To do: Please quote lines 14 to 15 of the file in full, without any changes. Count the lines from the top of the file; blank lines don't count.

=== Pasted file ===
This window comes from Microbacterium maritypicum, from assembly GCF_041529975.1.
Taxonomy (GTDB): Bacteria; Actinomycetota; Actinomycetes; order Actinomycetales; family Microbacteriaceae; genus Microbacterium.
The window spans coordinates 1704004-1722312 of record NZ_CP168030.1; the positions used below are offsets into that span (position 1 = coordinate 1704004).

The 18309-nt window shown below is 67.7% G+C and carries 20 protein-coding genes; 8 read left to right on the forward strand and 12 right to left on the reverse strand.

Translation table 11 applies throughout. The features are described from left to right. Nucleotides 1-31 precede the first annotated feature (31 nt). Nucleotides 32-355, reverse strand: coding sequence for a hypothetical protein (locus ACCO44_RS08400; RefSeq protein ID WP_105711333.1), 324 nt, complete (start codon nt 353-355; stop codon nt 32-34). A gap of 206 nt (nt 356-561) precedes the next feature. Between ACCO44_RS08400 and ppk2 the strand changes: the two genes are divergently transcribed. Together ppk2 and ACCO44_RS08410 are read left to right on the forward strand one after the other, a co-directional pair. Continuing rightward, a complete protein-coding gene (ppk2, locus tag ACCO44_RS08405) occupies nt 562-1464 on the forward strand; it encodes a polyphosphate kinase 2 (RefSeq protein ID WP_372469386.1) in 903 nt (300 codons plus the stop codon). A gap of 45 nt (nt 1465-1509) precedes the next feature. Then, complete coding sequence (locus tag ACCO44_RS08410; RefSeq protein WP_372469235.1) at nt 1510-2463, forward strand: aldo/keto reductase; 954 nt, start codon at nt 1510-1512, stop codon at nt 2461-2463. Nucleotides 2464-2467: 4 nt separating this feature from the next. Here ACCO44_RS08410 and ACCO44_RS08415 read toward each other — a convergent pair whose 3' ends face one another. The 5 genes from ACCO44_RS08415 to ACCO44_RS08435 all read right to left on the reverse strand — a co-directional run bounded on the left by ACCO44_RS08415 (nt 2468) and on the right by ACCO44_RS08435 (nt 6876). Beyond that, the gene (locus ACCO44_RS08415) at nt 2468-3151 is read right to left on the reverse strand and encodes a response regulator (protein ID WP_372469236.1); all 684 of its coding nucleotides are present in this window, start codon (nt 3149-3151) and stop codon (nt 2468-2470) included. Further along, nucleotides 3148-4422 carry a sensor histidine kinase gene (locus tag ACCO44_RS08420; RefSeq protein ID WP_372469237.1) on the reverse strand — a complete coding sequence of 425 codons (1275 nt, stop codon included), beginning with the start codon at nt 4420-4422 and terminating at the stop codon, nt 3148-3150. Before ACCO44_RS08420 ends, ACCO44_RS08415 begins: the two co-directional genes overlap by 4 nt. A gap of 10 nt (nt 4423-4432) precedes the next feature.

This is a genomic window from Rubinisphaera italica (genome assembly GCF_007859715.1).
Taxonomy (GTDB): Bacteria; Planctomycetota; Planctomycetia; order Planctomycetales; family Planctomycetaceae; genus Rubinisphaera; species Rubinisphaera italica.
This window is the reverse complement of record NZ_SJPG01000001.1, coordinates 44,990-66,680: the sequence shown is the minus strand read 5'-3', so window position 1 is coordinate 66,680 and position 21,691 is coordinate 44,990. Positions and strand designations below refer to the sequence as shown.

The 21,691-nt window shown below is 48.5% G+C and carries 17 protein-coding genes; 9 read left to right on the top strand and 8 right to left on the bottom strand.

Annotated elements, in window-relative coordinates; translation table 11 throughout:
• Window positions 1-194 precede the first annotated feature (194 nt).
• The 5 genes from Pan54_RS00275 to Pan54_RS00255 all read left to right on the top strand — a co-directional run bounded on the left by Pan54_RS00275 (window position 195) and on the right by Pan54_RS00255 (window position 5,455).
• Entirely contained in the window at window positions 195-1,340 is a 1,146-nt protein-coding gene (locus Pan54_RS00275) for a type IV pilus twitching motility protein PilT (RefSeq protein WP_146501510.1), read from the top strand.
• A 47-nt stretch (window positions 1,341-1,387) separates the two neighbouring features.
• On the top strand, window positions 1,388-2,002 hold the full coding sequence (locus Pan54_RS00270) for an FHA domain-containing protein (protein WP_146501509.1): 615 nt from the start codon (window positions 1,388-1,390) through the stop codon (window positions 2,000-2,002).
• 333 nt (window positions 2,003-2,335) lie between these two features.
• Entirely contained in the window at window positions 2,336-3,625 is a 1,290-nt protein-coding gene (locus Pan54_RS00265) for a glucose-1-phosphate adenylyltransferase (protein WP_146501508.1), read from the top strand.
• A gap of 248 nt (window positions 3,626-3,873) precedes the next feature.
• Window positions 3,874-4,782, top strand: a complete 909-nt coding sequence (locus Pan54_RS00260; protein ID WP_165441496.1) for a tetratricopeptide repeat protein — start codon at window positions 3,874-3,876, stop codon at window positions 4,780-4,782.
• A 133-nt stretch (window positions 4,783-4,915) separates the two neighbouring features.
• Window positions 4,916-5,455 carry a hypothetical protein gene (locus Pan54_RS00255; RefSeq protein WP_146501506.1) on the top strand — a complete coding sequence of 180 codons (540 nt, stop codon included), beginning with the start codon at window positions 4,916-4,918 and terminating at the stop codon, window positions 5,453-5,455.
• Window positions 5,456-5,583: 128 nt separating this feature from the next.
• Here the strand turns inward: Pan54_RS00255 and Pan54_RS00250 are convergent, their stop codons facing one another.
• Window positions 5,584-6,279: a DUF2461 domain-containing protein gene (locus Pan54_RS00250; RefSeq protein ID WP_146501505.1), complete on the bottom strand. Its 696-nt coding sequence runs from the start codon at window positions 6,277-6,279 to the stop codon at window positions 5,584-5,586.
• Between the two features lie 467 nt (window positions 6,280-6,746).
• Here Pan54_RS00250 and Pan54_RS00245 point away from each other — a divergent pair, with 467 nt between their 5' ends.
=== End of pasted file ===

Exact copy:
• A 47-nt stretch (window positions 1,341-1,387) separates the two neighbouring features.
• On the top strand, window positions 1,388-2,002 hold the full coding sequence (locus Pan54_RS00270) for an FHA domain-containing protein (protein WP_146501509.1): 615 nt from the start codon (window positions 1,388-1,390) through the stop codon (window positions 2,000-2,002).